Ordinarily, a person who makes an asylum claim (that is, a claim that to require them to leave the UK would breach obligations under the Refugee Convention) has a right to have that claim determined in the UK and a right to an onward appeal to the First-tier Tribunal against a refusal of that claim. In limited circumstances, where rights are fully protected, the UK’s international obligations under the Refugee Convention may not be breached if an asylum claim is declared inadmissible on the basis that a person would be safe in a third country.
While the UK was bound by EU law, an asylum claim might not be considered in the UK on the basis that a person was to be transferred to another EU country to have their claim determined there under Regulation (EU) 604/2013 (‘the Dublin III Regulation), for example, by reason of having irregularly entered that EU country before coming to the UK. With the end of the Brexit transition period on 31 December 2020, that option is no longer available.
In the absence of any new international agreements to replace the Dublin III Regulation, the UK has made unilateral provision as regards those who have passed through other countries on their way to the UK. Such effort can only ever be partially successful as, absent EU countries entering into a commitment with the UK to take back asylum seekers who have irregularly entered an EU country before coming to the UK, those people cannot be returned there to have their asylum claims determined.
By Clause 14 of the Bill, the UK seeks to put into law the provision it had already made in the Immigration Rules (statements of executive policy as to when leave to enter or remain will be granted) at the end of the Brexit transition period when the Dublin III Regulation ceased to apply in UK law. The problem is that the proposal creates gaps in the international protection regime by which the UK is bound by as a result of having ratified the Refugee Convention, the European Convention on Human Rights (ECHR), and other international human rights instruments.
New provisions in respect of ‘safe’ third countries
Clause 14 of the Bill inserts sections 80B and 80C into the Nationality, Immigration and Asylum Act 2002. In the result, if enacted, the Secretary of State may declare an asylum claim made by a person who has a connection to a safe third country inadmissible. An asylum claim declared inadmissible cannot be considered under the Immigration Rules. Nor is there any right of appeal against the inadmissibility decision to the First-tier Tribunal.
As noted above, in limited circumstances, it may be permissible to have an inadmissibility procedure. For example, this could be where an asylum-seeker or Refugee moves for reason unconnected to a need for international protection. However, the proposals in the Bill do not offer the necessary safeguards to ensure protection of that person’s rights and safety.
Clause 14 of the Bill needs to be read together with clause 26 and Schedule 3 of the Bill (which make provision for off-shore processing of an asylum claim, say when a claim has been declared inadmissible in the UK). If the proposals in the Bill are enacted, an asylum claim may be declared inadmissible and, thereafter, the person seeking asylum may be liable to removal to a place where the claim may be processed off-shore (outside the UK) or not processed at all.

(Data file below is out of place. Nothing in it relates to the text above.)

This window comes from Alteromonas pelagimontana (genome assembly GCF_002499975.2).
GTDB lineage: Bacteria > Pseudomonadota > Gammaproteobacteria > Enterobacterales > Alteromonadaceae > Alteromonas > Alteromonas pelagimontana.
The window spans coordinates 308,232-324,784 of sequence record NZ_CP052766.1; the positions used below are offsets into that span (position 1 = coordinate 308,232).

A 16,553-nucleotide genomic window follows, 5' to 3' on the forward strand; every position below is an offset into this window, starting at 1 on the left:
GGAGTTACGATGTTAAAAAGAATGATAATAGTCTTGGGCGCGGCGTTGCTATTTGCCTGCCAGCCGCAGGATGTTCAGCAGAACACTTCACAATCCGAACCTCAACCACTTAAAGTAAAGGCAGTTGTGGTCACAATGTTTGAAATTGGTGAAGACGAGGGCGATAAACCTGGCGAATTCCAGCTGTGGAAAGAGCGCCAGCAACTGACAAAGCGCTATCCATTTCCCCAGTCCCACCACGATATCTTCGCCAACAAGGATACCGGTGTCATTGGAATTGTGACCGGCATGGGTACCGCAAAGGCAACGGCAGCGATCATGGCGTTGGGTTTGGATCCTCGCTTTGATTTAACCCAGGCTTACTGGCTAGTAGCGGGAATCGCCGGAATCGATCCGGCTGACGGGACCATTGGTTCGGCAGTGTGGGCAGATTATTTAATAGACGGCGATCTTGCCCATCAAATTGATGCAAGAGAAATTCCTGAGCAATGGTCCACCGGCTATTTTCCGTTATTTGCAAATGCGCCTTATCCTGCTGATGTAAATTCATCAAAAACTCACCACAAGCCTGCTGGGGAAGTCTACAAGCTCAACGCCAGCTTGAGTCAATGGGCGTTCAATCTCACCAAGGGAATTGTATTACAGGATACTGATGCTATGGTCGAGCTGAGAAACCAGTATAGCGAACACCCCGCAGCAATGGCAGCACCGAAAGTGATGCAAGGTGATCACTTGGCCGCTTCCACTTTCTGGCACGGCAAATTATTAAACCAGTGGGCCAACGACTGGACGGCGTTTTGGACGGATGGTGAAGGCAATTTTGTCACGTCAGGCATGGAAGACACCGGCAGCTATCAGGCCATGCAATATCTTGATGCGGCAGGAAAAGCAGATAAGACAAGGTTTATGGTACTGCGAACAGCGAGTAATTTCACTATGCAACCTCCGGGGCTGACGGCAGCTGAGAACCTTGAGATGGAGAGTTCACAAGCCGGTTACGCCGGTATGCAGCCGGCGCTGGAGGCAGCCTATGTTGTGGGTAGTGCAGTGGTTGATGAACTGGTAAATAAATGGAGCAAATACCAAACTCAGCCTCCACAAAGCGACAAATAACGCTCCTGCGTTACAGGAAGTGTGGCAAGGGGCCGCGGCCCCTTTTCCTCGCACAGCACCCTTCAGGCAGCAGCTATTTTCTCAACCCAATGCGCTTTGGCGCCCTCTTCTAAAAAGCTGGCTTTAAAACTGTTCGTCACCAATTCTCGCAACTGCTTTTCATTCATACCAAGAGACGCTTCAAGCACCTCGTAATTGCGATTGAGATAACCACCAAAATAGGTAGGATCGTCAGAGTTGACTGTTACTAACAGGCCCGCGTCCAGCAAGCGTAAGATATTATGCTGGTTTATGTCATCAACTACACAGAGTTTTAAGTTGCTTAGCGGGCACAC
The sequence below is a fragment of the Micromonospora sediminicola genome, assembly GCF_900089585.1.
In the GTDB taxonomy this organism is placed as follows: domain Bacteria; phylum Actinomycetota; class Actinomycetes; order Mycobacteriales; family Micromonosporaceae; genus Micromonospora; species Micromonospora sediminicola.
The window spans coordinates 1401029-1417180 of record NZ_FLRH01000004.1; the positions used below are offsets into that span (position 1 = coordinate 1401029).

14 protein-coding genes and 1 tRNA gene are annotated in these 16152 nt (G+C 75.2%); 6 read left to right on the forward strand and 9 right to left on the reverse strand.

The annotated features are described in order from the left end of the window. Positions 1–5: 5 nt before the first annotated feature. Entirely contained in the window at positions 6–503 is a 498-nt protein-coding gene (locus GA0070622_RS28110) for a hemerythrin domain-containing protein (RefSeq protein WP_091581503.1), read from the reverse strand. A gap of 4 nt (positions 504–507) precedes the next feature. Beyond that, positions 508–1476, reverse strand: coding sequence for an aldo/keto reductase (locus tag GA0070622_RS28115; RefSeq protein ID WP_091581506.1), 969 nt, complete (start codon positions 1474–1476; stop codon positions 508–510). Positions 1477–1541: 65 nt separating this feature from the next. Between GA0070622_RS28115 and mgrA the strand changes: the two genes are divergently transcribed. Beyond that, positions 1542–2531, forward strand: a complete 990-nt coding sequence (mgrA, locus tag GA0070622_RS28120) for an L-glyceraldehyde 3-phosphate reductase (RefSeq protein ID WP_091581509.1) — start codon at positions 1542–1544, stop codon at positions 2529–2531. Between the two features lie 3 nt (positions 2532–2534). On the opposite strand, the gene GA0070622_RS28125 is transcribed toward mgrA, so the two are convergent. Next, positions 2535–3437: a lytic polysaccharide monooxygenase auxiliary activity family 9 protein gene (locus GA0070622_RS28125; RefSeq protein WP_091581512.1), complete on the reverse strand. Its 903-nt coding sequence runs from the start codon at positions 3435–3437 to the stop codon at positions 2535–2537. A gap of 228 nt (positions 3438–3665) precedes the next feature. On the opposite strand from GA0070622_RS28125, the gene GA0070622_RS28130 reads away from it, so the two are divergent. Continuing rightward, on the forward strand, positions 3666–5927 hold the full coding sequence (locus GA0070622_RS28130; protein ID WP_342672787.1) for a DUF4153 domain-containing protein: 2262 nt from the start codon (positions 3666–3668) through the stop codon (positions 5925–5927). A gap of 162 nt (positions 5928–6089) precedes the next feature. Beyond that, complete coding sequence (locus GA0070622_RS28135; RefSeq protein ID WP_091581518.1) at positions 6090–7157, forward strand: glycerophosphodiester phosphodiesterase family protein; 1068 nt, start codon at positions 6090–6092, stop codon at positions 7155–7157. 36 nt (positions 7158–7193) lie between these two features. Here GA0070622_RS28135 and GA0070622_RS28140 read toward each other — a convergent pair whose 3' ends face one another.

Under the proposals, a third country with which a person has a ‘connection’ may be judged ‘safe’ when, in fact, it is not so for the person concerned. Thereafter, such a person judged to have a connection with a safe third country may be sent to any other third country without proper safeguards. Finally, what counts as a ‘connection’ to third country creates risk of a violation of rights protected under the Refugee Convention and the ECHR.
What is a ‘safe’ third country?
As regards the definition of ‘safe’, there are three conditions.
First, a third country is ‘safe’ only in respect of threats to life and liberty by reason of a Refugee Convention reason (race, religion, nationality, membership of a particular social group or political opinion) and not in respect of risks to other human rights arising in that country. In the result, for example, no account is taken of the risk of torture, or of inhuman or degrading treatment, contrary to Article 3 ECHR. On removal to a safe third country, a person might be destitute contrary to Article 3 ECHR because of inadequate reception conditions. Such considerations are not provided for in the provision made for judging that country to be ‘safe’ when considering whether the asylum claim is inadmissible.
Further, as regards threats to life and liberty, the third country is considered ‘safe’ only in relation to threats by reason of a Refugee Convention reason (race, religion, nationality, membership of a particular social group or political opinion). Threats arising for other reasons are not required to be taken into consideration.
As a second condition, a third country is judged safe only if it is one from which the person will not be sent to another country otherwise than in accordance with the Refugee Convention, or in contravention of their rights under Article 3 ECHR.
As a third condition, the third country is only safe, if the person may apply to be recognised as a Refugee and, if so recognised, receive protection in accordance with the RefugeeConvention in that country.